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Chambre froide BAEF (+)

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00:19 Nov 30, 2008
This question was closed without grading. Reason: No acceptable answer

French to English translations [PRO]
Tech/Engineering - Food & Drink / Resaurant kitchen equipment
French term or phrase: Chambre froide BAEF (+)
This is one of the cold rooms in a restaurant kitchen. This is part of a construction specification, so has to be precise. I can't find anything that makes sense for "BAEF".
B D Finch
France
Local time: 13:19
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Summary of answers provided
2cold roomJessica Agullo
1 +1BAEF
Tony M
Summary of reference entries provided
blown air refrigeration
Rachel Fell

Discussion entries: 4





  

Answers


8 hrs   confidence: Answerer confidence 1/5Answerer confidence 1/5 peer agreement (net): +1
BAEF
BAEF


Explanation:
I strongly suspect that this is just the make / brand of the refrigerator — however, it seems odd that this doesn't appear on the 'Net as far as I have been able to find. I'm wondering if there is possibly a typo (might it originally have been something like 'AEG' for example?)

I'm sure this idea will already have occurred to you, of course — but maybe it's some comfort to know that someoen else has the same hunch as you! Are there any other clues in your wider context? For example, are other makes / brands mentioned, or do you know if this is an existing item to be re-installed in new premises, or new supply? I've had this situation before, where after much brain-racking, it turned out that a 'machin-truc-bidule XYZ' just meant 'the old thingumajig previosuly installed in the XYZ'!

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Note added at 8 hrs (2008-11-30 08:58:42 GMT)
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Just as a very long shot, I wonder if this could be a non-standard EN acronym, since a lot of industrial fridges use 'Blown Air' (froid ventilé)... again, haven't found anything on the 'Net, but maybe this could be a path to explore...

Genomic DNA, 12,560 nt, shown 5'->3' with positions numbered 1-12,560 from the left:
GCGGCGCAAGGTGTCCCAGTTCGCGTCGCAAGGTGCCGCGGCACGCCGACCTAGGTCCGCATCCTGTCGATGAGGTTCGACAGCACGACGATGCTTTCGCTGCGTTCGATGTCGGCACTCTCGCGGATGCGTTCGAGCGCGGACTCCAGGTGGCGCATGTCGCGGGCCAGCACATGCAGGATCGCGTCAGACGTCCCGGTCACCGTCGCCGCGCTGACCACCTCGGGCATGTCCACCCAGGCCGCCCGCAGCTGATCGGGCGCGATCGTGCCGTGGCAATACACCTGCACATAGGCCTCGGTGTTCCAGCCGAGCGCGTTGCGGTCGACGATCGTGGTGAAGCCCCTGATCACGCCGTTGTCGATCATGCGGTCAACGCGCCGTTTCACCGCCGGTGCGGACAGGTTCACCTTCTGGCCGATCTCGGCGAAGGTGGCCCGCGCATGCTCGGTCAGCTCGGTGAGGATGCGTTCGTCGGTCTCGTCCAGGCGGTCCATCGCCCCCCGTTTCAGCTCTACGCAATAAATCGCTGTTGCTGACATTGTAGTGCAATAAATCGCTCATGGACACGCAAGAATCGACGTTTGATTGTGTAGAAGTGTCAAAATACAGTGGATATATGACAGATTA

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Note added at 8 hrs (2008-11-30 09:00:48 GMT)
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BTW, (Granny - egg, egg - Granny), I suppose you already know that 'chambre froid' MAY be a 'cold room', but can also be just a fridge (cold cupboard type of thing) — not necessarily walk-in at all. All depends just how big this kitchen is...

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Note added at 8 hrs (2008-11-30 09:18:49 GMT)
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Yes, certainly looks like it! Anything else is doomed to be mere speculation.

The mere fact that it is expressed in m² is clear-cut, since AFAIK the smaller ones are expressed in litres.

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Note added at 9 hrs (2008-11-30 09:27:47 GMT)
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Crossed my mind too... wouldn't be the first time I've come across a horribly mixed-language acronym.

Tony M
France
Local time: 13:19
Meets criteria
Works in field
Native speaker of: Native in EnglishEnglish
PRO pts in category: 159
Notes to answerer
Asker: Thanks Tony. M² ranges between nine and 15, so they're definitely cold rooms. I think this is going to be one where I have to ask the client.

Asker: Hummm: Blown Air Extra Froid (if it's Franglais).


Peer comments on this answer (and responses from the answerer)
agree  xxxBourth: Blown air eau forcée (forced water), even ;-) / It googles.
3 hrs
  -> Thanks, Alex! (forced water'? Do they use that as a refrigerant, then?
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1 day41 mins   confidence: Answerer confidence 2/5Answerer confidence 2/5
cold room


Explanation:
BAEF is hard to find. A large refrigeration unit - room size - is usually called simply and exactly as in the french - a cold room.

Jessica Agullo
United States
Local time: 07:19
Does not meet criteria
Native speaker of: Native in EnglishEnglish
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Reference comments


13 hrs
Reference: blown air refrigeration

Reference information:
You see it in chiller cabinets in supermarket delicatessen counters -

Jinny display serve over is an ideal cabinet for an even better display. The ventilated versions include blown air refrigeration system and lower temperature, making them suitable for French meat or dairy products and delicatessen products.
http://www.pizzaequip.co.uk/products/restaurant_equipments/s...

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Note added at 21 hrs (2008-11-30 21:49:36 GMT)
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Actually, I'm not sure, and realised my ref. was slightly misguided, as I'd been meaning to respond to Tony's question! I know forced water may be used as a coolant, but not sure whether in these circs. or not. I couldn't find anything useful about your term when I looked, sorry. May be a French acronym, but might be best to ask the client.

Rachel Fell
United Kingdom
Meets criteria
Specializes in field
Native speaker of: Native in EnglishEnglish
PRO pts in category: 32
Note to reference poster
Asker: As the initials of this are BAR, I take it that you also think it is a Franglais acronym?

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